I was thrilled to meet Jenny at the PMEC conference in San Jose. She is a Product Manager with a twist – she now runs her own business named the Marketeers Club that offers free online tools and resources for all aspects of marketing, including product management and product development. We spend 5 minutes with Jenny for her insight about Product Management and transitioning from a Product Manager to a true Product Owner.
What product management roles did you hold before you started your own business?
I was a senior product manager when I left corporate America to start my own venture. I followed the traditional path, starting out as an assistant product manager right out of business school after my MBA and moved up over time.
Can you describe your roles and responsibilities as a product manager in the FMCG industry?
I’ve worked in consumer product companies of all sizes. In large companies, my roles and responsibilities were more finite – P&L management, strategic planning, product/project management, packaging direction, pricing, research, etc. In mid to small companies, I got to wear more hats. So in addition to the traditional marketing responsibilities, I also got involved in customer meetings, ideation, product development, consumer research, sourcing, crises management, operations, etc.
What challenges did you face in your previous roles as a product manager?
I think one of the daily challenges, regardless of company size, is to constantly lead and influence the team and drive them toward our business goals. The other challenge is to balance my time between putting out fires, executing against plan and coming up with strategic initiatives. It’s easy to allow all the “busy” work to flood the work day, so delegating is important, and many times, I like to do my thinking/planning either early morning or after 5:00pm.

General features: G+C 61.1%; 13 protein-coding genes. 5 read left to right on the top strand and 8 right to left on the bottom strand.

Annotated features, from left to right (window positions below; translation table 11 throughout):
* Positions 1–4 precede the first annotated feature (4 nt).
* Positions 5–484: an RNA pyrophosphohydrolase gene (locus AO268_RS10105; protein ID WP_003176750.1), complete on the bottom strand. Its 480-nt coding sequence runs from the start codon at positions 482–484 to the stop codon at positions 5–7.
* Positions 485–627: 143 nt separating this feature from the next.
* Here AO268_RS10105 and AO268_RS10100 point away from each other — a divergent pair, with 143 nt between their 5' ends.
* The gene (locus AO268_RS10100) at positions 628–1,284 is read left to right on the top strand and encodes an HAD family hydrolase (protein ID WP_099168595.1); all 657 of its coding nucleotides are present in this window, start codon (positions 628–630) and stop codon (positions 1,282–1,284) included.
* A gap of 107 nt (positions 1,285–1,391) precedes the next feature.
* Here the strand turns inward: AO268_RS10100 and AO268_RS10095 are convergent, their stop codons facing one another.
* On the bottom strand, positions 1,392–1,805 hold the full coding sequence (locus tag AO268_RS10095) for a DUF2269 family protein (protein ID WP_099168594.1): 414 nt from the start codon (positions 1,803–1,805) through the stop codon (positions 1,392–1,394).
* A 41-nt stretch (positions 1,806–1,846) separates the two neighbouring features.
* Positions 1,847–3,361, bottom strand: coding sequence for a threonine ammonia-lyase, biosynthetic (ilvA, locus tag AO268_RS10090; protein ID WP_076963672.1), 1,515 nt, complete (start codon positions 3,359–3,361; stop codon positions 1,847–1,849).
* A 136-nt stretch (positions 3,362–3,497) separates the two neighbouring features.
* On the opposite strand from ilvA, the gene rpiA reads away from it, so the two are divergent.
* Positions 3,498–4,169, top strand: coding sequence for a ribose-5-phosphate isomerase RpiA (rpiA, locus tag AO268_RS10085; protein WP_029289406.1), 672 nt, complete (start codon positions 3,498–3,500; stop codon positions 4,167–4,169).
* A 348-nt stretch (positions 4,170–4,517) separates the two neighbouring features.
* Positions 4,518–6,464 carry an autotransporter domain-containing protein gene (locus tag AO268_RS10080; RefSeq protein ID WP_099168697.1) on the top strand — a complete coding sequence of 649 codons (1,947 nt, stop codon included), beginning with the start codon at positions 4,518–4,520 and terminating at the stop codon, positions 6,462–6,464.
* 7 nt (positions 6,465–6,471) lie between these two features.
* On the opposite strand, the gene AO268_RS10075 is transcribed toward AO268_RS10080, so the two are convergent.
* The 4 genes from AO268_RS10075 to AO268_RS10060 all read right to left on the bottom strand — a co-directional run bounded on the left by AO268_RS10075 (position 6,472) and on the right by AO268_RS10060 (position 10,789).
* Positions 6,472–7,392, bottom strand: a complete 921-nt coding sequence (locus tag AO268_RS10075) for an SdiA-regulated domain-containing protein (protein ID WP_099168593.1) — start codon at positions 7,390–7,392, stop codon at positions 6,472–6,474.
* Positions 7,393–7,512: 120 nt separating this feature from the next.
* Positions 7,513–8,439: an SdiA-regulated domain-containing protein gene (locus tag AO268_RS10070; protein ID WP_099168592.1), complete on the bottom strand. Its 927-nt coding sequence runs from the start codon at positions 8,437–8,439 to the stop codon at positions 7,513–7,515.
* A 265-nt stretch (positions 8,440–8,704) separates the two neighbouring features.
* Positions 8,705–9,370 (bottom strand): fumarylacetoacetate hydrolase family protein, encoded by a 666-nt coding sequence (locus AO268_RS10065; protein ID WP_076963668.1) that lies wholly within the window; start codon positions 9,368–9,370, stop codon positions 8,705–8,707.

How has your experience as a product manager helped you in your own business?
I really believe my last 10 years in product management has prepared me for entrepreneurship. There’s a lot of similarity between product management and entrepreneurship. In PM, you own the product/product category from beginning to end – from ideation to launch to management. As an entrepreneur, the process is similar – ideation/planning to execution to day-to-day management. The only difference is that your entrepreneurial resources are much more limited, but the skill sets are very much the same. A couple of elements unique to new ventures are more creative use of resources and quicker time to market. Wow, what a novel thought – could this mentality work in a corporation – you bet – if you dare to knock down some walls.
In your opinion, what quality makes a great product manager?
Passion: You must love what you do and the product/product category you manage. You must feel like you own all aspects of the business.
Resourcefulness: This is especially relevant in tougher times. How can you make the most out of your budget? This is where the entrepreneurial mindset and bootstrapping techniques come handy. Large budgets sometimes lead to stale thinking and needless waste.
Lead, influence and motivate: Everyone is busy. As corporations cut back, those who remain in the company find themselves taking up additional workloads. As a product manager, our job is to get people excited about what they are doing and their contribution to the bottom line. Take the time to acknowledge good work. Appreciation is a powerful motivator.
Jenny thanks for sharing your professional experience and how they have translated into managing your own business. We can see your passion, resourcefulness, and influence in helping product and marketing professionals improve and become more efficient by the tools and templates you provide in the Marketeers Club.